Gwendolyn Brooks

Brooks, Gwendolyn Elizabeth

Gwendolyn Elizabeth Brooks, 1917–2000, American poet, b. Topeka, Kans. She grew up in the slums of Chicago and lived in that city until her death. Brooks's poems, technically accomplished and written in a variety of forms including quatrains, free verse, ballads, and sonnets, deal with the experience of being black and often of being female in America. She attracted critical attention with her first volume, A Street in Bronzeville (1945). Brooks went on to win the 1950 Pulitzer Prize for poetry for Annie Allen (1949), becoming the first black woman to win this award. Her verse was collected in The World of Gwendolyn Brooks (1970), which also includes an earlier novelette, Maud Martha (1953). Her work took on a more radical tone beginning with In the Mecca (1968); the subsequent poems in Riot (1970) are written in street dialects. Her other writings include Primer for Blacks (1980) and To Disembark (1981).

See her autobiographies, Report from Part One (1972) and Report from Part Two (1995).

The Columbia Encyclopedia, 6th ed. Copyright© 2013, The Columbia University Press.

Selected full-text books and articles on this topic

Gwendolyn Brooks
Harold Bloom.
Chelsea House, 2000
Librarian’s tip: This is a book of literary criticism
"A Material Collapse That Is Construction": History and Counter-Memory in Gwendolyn Brooks's in the Mecca
Lowney, John.
MELUS, Vol. 23, No. 3, Fall 1998
Double Consciousness, Modernism, and Womanist Themes in Gwendolyn Brooks's "The Anniad"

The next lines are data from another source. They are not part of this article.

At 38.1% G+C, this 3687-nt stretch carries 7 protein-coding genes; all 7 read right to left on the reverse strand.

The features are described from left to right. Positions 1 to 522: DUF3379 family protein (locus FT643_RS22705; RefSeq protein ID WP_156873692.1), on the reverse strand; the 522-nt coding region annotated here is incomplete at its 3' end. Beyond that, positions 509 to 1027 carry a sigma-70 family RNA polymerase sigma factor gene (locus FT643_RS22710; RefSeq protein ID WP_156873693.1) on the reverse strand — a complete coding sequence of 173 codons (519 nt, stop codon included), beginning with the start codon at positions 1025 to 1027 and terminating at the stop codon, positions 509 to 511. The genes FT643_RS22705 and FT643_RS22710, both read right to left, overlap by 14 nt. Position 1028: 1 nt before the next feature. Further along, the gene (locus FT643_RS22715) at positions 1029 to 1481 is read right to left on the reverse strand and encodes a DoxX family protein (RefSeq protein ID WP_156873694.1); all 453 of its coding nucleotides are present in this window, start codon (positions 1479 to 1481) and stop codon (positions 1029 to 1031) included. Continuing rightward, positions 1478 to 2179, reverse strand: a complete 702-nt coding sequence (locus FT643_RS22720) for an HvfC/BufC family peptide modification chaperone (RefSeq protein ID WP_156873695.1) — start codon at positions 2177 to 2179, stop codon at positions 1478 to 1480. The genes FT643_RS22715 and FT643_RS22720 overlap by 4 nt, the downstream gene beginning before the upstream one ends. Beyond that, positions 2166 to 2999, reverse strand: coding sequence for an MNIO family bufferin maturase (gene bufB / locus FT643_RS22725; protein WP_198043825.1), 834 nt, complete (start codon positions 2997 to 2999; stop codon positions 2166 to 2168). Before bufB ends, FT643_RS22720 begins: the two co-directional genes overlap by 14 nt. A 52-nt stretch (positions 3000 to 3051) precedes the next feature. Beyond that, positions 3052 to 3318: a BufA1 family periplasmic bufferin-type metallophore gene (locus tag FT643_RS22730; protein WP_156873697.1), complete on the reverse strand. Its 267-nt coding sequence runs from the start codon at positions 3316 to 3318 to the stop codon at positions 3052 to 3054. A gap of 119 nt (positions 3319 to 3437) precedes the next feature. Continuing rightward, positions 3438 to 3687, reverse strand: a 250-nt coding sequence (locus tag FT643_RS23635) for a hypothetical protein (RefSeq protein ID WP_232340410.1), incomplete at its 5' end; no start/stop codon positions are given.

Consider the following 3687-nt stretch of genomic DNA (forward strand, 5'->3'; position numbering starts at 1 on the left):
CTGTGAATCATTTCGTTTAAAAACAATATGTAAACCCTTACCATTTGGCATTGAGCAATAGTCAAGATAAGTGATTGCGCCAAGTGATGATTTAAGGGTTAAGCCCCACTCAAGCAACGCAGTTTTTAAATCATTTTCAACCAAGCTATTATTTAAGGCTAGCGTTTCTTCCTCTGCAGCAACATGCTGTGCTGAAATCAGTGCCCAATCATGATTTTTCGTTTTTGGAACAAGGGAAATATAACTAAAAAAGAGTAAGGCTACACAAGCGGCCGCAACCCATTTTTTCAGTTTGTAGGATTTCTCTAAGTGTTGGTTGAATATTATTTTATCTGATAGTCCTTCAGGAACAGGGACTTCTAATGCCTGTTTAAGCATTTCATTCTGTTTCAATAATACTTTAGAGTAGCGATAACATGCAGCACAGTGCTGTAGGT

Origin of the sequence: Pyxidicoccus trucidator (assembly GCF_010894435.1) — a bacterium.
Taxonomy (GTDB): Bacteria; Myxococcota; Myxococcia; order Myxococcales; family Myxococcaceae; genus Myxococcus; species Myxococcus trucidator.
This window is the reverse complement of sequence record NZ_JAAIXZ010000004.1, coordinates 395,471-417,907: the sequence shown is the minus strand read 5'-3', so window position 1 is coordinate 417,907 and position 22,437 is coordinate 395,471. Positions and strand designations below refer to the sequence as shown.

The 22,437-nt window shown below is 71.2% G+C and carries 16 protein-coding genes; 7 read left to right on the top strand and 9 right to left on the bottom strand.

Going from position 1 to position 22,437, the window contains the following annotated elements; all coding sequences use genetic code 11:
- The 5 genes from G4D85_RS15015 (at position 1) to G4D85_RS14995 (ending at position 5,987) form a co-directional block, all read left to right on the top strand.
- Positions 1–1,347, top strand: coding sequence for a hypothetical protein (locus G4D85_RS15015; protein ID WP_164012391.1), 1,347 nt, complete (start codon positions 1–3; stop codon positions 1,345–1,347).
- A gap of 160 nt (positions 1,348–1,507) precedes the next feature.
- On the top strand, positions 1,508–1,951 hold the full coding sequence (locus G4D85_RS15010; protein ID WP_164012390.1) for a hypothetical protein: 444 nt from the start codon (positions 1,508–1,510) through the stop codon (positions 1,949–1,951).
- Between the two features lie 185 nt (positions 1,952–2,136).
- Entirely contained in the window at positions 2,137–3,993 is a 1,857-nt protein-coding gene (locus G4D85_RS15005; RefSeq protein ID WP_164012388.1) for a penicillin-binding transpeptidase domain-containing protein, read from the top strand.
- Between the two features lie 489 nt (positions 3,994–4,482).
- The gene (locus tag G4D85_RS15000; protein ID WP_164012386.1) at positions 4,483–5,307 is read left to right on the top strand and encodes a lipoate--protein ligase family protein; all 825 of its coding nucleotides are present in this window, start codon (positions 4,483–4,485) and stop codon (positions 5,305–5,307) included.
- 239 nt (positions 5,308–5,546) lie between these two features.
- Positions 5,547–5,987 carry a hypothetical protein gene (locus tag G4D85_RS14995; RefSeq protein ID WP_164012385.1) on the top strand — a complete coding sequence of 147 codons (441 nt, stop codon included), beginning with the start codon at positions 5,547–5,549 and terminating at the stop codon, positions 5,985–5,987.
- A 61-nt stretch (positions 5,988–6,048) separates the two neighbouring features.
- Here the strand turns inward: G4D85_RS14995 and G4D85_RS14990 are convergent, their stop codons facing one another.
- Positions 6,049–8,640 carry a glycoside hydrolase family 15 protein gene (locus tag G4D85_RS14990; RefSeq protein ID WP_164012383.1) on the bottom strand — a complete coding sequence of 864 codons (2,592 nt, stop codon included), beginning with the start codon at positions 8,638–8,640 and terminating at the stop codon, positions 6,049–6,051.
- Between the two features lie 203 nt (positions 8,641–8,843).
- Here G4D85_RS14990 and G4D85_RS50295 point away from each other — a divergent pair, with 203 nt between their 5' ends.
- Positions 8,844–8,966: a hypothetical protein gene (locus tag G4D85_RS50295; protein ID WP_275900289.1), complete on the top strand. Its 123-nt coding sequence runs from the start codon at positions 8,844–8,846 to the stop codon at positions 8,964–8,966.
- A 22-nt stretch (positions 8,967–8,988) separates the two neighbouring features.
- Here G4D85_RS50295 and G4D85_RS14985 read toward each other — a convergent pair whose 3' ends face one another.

Jimoh, A. Yemisi.
MELUS, Vol. 23, No. 3, Fall 1998
The Love Song of Satin-Legs Smith: Gwendolyn Brooks Revisits Prufrock's Hell
Saunders, Judith P.
Papers on Language & Literature, Vol. 36, No. 1, Winter 2000
By Herself: Women Reclaim Poetry
Molly McQuade.
Graywolf Press, 2000
Librarian’s tip: "Meditations on 'Mecca': Gwendolyn Brooks and the Responsibilities of the Black Poet" begins on p. 368
The New Red Negro: The Literary Left and African American Poetry, 1930-1946
James Edward Smethurst.
Oxford University Press, 1999
Librarian’s tip: Chap. 6 "Hysterical Ties: Gwendolyn Brooks and the Rise of a 'High' Neomodernism"
Perspectives of Black Popular Culture
Harry B. Shaw.
Bowling Green State University Popular Press, 1990
Librarian’s tip: "Cultural Challenge, Heroic Response: Gwendolyn Brooks and the New Black Poetry" begins on p. 71
African American Autobiographers: A Sourcebook
Emmanuel S. Nelson.
Greenwood Press, 2002
Librarian’s tip: "Gwendolyn Brooks (1917-2000)" begins on p. 47
Black American Women Poets and Dramatists
Harold Bloom.
Chelsea House, 1996
Librarian’s tip: "Gwendolyn Brooks b. 1917" begins on p. 15
Contemporary African American Novelists: A Bio-Bibliographical Critical Sourcebook
Emmanuel S. Nelson.
Greenwood Press, 1999
Librarian’s tip: "Gwendolyn Brooks (1917-)" begins on p. 47
Killing John Cabot and Publishing Black: Gwendolyn Brooks's Riot
Sullivan, James D.
African American Review, Vol. 36, No. 4, Winter 2002
"The Kindergarten of New Consciousness": Gwendolyn Brooks and the Social Construction of Childhood
Flynn, Richard.
African American Review, Vol. 34, No. 3, Fall 2000
"No Justice, No Peace": The Figure of Emmett till in African American Literature
Metress, Christopher.
MELUS, Vol. 28, No. 1, Spring 2003
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